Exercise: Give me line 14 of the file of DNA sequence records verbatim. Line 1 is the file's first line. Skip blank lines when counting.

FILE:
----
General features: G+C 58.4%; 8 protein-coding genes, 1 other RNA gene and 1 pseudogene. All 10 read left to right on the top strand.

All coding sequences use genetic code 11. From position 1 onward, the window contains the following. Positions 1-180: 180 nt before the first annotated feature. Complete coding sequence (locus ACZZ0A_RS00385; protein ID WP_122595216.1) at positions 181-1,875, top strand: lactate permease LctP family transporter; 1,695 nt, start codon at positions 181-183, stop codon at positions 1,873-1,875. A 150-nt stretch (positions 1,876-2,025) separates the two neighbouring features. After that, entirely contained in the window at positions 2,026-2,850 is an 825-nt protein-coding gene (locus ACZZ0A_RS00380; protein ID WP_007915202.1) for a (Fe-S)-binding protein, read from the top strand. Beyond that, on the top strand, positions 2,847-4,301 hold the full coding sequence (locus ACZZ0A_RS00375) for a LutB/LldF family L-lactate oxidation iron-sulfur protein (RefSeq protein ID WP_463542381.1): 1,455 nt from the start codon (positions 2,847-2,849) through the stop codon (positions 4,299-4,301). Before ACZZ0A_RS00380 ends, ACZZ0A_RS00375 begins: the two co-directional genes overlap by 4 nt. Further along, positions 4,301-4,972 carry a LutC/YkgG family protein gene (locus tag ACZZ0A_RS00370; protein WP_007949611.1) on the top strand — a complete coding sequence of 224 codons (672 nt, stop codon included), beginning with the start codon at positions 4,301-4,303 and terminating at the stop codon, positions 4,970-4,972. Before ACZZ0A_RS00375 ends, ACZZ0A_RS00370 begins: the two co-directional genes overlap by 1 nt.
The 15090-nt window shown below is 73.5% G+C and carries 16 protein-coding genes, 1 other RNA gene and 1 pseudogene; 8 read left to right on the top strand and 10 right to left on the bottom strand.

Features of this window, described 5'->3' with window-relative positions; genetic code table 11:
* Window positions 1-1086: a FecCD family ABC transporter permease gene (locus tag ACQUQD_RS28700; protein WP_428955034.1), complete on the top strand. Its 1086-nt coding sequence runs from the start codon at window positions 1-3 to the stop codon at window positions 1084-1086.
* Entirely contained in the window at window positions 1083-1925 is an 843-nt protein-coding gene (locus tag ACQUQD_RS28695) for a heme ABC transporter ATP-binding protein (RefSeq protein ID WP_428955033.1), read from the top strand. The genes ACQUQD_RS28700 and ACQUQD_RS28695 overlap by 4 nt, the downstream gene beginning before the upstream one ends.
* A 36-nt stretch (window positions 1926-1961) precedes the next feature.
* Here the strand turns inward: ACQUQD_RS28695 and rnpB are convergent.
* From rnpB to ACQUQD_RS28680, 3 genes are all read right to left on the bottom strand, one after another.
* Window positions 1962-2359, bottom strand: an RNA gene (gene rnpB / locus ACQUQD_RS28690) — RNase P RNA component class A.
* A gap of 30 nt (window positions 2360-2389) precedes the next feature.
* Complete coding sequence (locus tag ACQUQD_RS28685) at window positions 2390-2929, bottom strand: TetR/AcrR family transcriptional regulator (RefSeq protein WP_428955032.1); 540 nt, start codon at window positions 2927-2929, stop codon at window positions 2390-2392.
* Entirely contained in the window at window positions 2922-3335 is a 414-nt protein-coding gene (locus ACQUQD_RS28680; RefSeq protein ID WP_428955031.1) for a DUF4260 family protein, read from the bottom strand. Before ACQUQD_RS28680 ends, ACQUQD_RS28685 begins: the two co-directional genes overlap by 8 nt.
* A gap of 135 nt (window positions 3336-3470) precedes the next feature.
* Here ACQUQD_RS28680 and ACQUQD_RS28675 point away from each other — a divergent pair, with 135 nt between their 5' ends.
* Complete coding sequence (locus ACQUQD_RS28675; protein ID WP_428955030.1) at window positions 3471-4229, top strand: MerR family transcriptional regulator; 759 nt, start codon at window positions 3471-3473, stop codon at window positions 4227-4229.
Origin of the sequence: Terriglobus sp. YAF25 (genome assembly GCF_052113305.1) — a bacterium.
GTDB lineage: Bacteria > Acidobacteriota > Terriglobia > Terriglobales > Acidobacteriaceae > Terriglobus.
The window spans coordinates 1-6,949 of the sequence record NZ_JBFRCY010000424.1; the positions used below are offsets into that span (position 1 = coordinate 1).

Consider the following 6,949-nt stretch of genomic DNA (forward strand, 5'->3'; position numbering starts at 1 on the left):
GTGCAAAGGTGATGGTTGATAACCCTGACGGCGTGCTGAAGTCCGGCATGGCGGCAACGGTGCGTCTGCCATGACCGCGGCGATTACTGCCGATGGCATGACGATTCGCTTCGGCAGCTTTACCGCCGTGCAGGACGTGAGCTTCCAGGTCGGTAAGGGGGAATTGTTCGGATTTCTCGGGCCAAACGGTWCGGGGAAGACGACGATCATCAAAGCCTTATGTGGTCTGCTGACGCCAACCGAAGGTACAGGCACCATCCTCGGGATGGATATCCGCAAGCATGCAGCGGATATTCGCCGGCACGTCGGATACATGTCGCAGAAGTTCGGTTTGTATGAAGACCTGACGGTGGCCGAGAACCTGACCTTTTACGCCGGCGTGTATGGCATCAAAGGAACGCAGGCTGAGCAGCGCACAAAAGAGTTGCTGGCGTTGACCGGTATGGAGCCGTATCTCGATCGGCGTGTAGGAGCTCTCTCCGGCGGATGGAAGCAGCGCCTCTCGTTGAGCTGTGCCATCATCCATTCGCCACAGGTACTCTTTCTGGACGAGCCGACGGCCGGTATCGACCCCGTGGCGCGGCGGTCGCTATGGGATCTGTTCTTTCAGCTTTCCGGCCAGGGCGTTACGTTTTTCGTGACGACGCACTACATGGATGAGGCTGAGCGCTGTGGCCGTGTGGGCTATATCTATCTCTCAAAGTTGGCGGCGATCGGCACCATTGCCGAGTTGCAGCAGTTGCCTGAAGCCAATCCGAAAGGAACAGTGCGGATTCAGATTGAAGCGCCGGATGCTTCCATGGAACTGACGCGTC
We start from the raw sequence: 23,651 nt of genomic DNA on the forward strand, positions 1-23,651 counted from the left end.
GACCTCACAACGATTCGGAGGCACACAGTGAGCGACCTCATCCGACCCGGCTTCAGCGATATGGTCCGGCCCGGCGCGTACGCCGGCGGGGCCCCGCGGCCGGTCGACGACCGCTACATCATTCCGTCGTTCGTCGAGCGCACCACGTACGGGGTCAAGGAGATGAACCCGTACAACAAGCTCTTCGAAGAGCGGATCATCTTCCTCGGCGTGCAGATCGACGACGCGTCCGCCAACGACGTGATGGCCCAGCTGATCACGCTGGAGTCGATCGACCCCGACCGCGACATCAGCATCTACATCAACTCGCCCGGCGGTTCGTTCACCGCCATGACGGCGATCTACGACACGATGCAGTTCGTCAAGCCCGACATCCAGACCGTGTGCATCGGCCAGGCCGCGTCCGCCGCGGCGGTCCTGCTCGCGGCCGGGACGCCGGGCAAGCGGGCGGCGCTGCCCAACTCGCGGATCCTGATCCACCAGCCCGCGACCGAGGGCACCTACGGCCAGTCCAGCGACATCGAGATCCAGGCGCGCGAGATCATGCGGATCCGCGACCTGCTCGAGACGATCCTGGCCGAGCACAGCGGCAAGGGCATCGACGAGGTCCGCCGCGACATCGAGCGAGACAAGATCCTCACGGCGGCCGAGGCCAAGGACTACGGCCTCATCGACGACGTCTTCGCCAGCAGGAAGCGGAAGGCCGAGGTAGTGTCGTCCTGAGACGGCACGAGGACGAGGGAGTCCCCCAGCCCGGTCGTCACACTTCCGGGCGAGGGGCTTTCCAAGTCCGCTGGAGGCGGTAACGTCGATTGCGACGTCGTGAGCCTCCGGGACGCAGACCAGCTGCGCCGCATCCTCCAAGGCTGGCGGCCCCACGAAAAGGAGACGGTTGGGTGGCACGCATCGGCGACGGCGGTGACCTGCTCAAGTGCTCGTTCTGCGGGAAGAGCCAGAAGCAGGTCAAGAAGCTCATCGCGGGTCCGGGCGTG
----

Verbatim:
* A gap of 135 nt (window positions 3336-3470) precedes the next feature.